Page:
On an unforgivingly hot day, India endured their toughest outing on home soil in the last one year.

On the other hand, England, who appeared to have wasted an encouraging start, ploughed their way back into the game as Joe Root (124, 180b, 11x4, 1x6) and Moeen Ali (99 batting, 192b, 9x4) combined to foil India’s designs on Wednesday’s opening day of the first Test.

At stumps, the visitors were comfortably placed at 311/4 in 93 overs, having slipped to 102 for three in the first session in front of a sparse crowd.

The day began on an inauspicious note for Virat Kohli who lost his first toss in eight home Test matches and the Englishmen had no reason not to bat first.

It appeared a typical Indian wicket although there was more-than-normal sprinkling of grass on the square. That India went in with five specialist bowlers reflected the fact that the fielding side was going to have a torrid time.

It didn’t help India’s cause that they fluffed as many as three chances in the first hour itself with Mohammad Shami and Umesh Yadav troubling the English openers, especially skipper Alastair Cook (21), and creating opportunities. The Indian slip cordon, however, appeared to have applied more butter on their fingers than on their bread during breakfast.

Cook was dropped on zero and one while debutant Haseeb Hameed earned a reprieve on 13. By botching up these catches, India lost a great opportunity to put the English middle-order under pressure. Cook looked out of sorts, beaten outside the off repeatedly. Hameed, the youngest opener to debut for England, though belied his inexperience. Mixing old-style batsmanship with the belligerence of youth, the 19-year-old showed he belonged to the stage.

The introduction of spinners from both ends after the first 10 overs slowed down the run-rate but a wicket remained elusive before Cook shuffled across to flick Ravindra Jadeja and got rapped on the pads. The appeal for LBW was upheld but replays showed the ball would have missed leg-stump by a long way. On Hameed’s word, Cook didn’t review the decision and he was left to rue the decision. After almost 10 overs, Hameed was involved in another blunder. He looked plumb in front off R Ashwin but called for DRS for the first time in India in a Test match on the advice of his partner Root. On review, the decision stayed thus ending the right-hander’s maiden international outing. So much for having experience in the use of DRS!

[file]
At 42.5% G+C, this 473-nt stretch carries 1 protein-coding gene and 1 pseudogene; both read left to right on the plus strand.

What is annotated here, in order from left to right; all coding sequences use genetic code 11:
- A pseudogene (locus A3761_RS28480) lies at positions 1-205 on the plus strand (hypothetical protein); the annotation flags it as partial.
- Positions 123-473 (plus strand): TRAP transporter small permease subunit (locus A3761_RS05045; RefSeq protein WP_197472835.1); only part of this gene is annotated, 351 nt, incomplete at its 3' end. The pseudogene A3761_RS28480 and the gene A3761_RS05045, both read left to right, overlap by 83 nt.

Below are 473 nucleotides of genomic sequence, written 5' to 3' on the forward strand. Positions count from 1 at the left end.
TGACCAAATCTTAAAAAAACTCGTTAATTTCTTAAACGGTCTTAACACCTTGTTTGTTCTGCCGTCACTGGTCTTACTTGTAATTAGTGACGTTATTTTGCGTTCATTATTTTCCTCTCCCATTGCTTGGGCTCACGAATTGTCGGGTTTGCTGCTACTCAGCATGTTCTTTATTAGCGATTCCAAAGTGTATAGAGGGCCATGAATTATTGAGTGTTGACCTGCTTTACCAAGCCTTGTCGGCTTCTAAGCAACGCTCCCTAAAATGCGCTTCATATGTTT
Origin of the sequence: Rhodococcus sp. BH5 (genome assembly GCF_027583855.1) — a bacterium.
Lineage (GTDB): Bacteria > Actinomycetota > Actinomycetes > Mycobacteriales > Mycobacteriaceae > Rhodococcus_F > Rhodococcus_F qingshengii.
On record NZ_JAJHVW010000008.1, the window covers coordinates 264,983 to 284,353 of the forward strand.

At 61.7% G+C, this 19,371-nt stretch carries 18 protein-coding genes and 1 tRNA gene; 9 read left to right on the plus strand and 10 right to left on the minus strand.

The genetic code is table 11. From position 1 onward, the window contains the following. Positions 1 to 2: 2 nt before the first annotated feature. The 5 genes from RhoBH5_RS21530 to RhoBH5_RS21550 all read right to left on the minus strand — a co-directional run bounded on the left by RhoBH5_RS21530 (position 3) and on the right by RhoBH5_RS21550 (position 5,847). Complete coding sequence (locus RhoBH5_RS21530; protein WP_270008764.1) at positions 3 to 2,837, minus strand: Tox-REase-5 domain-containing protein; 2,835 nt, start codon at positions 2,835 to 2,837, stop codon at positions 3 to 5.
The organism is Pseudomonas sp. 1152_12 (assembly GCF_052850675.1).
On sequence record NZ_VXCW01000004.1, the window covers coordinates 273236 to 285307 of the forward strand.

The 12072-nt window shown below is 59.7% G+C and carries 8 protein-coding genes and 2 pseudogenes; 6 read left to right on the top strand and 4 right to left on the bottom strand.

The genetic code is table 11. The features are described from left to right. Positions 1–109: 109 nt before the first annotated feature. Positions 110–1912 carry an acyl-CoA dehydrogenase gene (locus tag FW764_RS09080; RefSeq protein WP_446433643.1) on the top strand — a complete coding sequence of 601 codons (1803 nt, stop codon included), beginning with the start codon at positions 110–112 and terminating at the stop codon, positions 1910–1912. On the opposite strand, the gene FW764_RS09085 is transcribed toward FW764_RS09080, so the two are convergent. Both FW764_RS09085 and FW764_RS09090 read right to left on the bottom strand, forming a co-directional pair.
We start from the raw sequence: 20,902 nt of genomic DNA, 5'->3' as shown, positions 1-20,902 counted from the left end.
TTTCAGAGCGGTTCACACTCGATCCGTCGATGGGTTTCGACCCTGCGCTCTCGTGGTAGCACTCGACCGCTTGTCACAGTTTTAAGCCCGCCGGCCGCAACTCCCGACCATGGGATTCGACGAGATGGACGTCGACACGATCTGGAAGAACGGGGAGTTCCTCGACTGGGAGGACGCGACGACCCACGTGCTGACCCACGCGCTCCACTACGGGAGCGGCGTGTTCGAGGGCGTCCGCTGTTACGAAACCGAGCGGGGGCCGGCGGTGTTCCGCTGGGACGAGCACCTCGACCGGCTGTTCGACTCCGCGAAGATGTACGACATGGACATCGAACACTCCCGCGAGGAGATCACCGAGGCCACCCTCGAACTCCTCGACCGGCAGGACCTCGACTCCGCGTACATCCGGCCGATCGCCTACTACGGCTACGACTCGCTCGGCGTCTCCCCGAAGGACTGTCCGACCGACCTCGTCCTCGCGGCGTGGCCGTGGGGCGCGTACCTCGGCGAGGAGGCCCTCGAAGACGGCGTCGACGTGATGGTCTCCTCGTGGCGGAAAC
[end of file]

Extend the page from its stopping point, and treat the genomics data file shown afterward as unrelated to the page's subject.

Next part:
Ben Duckett’s aggressive stint lasted only 17 balls as he was foxed into edging a beautifully tossed up delivery that turned away after pitching. Ajinkya Rahane atoned for his earlier miss by pouching a low catch to his right at which point the lunch was taken. While Root appeared in little trouble, the fall of Duckett at the stroke of lunch shifted the pressure back on England but upon resumption, India failed to drive home that advantage.

The intensity on the field was conspicuous by its absence while the bowlers lacked discipline on an admittedly easy wicket to bat. Kohli, too, let things drift as Root and new batsman Moeen Ali were allowed to gather singles without much trouble. Even as India struggled to put the squeeze, Root and Ali began to collect runs freely.

With the lack of turn on the pitch sowing few doubts in batsmen’s minds, they swept and drove the ball to pickets confidently. In the process Root brought up his 11th career century, and third against India, to underline his status one of the premier batsmen in the world.

With the three-spinner combination making little impact on the batsmen, Kohli wanted the new ball which was available after the 80th over. But Umesh preferred to bowl with the old one, which was offering a hint of reverse swing. He was proved right when Root offered a return catch that ended the 179-run stand (290 balls) but not before some drama. Umesh tossed the ball behind his head in celebration immediately after catching and then attempted to recollect in vain, giving an impression that he wasn’t in full control of the ball. The replays, however, confirmed the bowler had completed the take much to the relief of Indians. Ali, however, grew in strength to bring himself on the cusp of a well-deserved 100 on Indian soil.

The hosts’ struggles also laid bare the gulf in the quality of batsmanship against spin between England and the other teams – Sri Lanka, South Africa, West Indies and New Zealand – that have been humbled by India in the past 12 months. Kohli’s men, finally, may have met their match.